# Rounding Anchor Charts & Activities

## For students working on learning about rounding numbers, these materials will help you with teaching and practice.

Rounding numbers can be a skill that requires repeated practice for students.

Use these free math materials to help teacher and provide practice for children.

This is another free resource for teachers and homeschool families from The Curriculum Corner.

## How do you round numbers?

Before rounding, students will need to know the place value they will be rounding to.

Sometimes mathematicians might be asked to round to the largest place value. Other times, they will be given the place to round to.

If the number is 629, the largest place value is the hundreds.

You could be given the number 629 and be asked to round to the nearest ten.

Once you know the place you will be rounding to, you are ready to round.

Look at the digit to the right of the spot you are rounding to. This means that if you are rounding to the hundreds place, you will look at the digit in the tens place.

If the digit to the right of the spot is 0, 1 ,2, 3 or 4, the digit in the spot you are rounding to will stay the same.

If the digit to the right of the spot is 5, 6, 7, 8 or 9, the digit in the spot you are rounding to will go up by one.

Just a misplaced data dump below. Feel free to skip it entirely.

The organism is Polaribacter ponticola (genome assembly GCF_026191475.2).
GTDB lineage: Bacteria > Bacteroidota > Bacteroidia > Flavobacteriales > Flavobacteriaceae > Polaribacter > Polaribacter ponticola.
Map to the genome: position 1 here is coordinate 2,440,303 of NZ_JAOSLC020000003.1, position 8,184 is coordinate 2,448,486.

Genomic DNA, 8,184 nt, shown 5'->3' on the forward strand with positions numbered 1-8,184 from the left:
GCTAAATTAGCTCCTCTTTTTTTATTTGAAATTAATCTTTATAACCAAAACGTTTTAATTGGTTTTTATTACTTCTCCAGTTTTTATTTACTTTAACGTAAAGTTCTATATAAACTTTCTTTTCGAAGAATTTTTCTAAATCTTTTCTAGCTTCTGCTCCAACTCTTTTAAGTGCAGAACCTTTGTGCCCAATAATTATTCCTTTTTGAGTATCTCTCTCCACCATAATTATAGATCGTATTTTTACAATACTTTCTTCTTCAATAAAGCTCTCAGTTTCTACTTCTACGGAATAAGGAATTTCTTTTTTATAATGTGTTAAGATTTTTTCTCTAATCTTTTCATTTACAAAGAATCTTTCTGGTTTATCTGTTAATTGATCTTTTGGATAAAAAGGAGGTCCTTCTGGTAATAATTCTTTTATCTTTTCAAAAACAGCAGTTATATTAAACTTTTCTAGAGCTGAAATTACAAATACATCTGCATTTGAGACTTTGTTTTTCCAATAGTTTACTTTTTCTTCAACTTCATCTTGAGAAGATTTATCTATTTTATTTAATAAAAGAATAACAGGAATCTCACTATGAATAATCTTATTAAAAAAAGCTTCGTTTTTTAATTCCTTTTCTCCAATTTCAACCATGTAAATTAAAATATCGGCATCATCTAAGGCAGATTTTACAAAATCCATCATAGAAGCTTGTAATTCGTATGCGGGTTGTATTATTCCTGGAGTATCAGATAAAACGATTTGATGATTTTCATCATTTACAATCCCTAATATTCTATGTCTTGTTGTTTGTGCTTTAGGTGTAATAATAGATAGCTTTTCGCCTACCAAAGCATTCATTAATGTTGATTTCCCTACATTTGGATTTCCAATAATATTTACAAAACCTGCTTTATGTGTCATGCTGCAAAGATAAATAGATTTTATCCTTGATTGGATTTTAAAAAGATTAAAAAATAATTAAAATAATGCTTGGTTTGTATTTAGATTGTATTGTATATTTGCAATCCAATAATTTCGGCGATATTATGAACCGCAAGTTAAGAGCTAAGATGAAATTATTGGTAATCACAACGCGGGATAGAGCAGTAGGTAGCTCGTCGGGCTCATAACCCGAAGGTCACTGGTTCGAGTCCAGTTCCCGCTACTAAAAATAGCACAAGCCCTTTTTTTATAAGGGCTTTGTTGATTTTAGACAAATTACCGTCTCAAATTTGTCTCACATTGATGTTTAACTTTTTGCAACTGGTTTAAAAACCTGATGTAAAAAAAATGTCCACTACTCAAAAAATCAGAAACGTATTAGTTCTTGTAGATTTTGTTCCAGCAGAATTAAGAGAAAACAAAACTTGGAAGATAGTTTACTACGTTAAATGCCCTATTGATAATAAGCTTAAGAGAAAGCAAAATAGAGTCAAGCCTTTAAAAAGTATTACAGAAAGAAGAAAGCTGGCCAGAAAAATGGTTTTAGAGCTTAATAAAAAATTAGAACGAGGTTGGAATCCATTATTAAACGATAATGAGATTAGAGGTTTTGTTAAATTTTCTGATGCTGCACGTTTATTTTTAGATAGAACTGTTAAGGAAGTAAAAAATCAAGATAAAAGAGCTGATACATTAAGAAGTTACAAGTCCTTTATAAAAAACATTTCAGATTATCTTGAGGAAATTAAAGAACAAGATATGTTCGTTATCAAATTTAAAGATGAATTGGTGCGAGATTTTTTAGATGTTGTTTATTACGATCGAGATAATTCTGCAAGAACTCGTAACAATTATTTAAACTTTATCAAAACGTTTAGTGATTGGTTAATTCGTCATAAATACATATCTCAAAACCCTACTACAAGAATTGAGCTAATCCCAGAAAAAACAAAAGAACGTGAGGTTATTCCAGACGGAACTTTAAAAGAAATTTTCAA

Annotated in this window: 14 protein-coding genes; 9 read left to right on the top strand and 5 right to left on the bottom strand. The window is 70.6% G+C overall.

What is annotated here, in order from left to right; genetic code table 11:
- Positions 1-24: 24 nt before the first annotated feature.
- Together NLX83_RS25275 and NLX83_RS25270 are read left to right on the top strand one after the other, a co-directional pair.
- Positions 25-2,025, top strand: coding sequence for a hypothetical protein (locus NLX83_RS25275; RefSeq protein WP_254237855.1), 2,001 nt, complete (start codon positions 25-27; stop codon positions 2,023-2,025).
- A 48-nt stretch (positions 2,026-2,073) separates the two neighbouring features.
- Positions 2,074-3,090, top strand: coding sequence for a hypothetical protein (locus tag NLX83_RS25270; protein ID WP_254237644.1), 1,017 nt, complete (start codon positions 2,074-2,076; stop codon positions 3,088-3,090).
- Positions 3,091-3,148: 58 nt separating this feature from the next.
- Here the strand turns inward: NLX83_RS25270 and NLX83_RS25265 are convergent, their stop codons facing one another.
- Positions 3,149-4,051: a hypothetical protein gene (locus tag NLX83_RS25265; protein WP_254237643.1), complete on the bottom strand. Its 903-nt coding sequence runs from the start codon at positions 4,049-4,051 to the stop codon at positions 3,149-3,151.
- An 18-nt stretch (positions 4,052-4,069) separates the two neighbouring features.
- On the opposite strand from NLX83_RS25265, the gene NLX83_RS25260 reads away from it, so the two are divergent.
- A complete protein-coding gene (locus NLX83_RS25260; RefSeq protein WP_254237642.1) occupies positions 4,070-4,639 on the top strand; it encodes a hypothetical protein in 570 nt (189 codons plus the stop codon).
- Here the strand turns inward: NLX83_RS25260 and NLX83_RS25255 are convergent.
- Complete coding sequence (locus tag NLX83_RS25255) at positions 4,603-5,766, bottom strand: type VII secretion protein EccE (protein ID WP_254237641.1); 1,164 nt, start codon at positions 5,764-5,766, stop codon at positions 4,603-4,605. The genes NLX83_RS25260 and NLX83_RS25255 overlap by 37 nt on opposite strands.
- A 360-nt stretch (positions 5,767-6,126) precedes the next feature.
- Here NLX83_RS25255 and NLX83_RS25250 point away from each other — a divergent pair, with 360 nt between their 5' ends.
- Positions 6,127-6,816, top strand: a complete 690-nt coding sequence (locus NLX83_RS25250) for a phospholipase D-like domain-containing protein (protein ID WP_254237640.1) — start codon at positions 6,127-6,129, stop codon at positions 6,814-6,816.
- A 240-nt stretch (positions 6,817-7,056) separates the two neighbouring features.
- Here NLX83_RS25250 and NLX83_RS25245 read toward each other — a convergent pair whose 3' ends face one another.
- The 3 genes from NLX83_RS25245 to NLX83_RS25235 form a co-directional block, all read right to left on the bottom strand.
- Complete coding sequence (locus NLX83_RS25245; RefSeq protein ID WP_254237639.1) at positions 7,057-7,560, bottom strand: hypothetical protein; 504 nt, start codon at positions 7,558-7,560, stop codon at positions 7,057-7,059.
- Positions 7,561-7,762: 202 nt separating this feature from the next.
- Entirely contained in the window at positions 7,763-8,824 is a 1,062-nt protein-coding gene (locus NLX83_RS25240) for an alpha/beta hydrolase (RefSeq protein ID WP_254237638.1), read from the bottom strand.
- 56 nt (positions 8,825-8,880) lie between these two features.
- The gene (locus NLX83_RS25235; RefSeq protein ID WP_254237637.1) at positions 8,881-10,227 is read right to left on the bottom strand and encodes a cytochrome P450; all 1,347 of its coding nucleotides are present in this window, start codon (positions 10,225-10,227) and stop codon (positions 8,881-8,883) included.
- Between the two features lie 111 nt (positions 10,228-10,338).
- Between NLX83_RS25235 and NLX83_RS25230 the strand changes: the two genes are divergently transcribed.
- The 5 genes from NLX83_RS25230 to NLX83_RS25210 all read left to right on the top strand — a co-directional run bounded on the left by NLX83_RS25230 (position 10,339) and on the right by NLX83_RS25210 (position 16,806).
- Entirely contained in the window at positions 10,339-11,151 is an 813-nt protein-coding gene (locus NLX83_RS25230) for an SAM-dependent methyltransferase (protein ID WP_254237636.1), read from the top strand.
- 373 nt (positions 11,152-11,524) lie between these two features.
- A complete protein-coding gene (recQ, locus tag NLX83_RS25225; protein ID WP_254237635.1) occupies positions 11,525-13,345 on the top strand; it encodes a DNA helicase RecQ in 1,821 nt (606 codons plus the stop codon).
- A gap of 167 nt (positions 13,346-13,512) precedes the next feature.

When you are rounding 629 to the nearest hundred, you will look at the tens place which is a 2. The 2 tells us that the 6 will stay the same and the other two digits will be replaced with zeros.

629 rounded to the nearest hundred is 600.

## This rounding numbers collection

You will find a newly expanded collection of rounding numbers materials.

First of all, you will find anchor charts. If students need reminders of the steps they will use when rounding, you can print off these charts. Different teachers teach rounding using different wording. These will offer you one option.

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The next pages are designed to become work mats for practice. You can print these on cardstock and then laminate for durability.

There are two file folder games for rounding. For these, you will print of the ocean animal pages. Then, glue on the inside of the file folder.

You will want to print and laminate the coordinating seashells.

Cut the shells apart and place with the file folder. There is also a square you can glue onto the front of the file folder to provide directions for students.

The task cards contain many opportunities for students to practice rounding. Students can record their answers on the recording page. The task cards are not numbered. After printing and laminating, you can number the cards you choose from 1 – 12 with a Vis-A-Vis Marker. This makes it easy to switch out the cards and provide new practice for students.

The number round-up game provides you with a direction page, recording page and cards. This provides you with a fun center activity for students.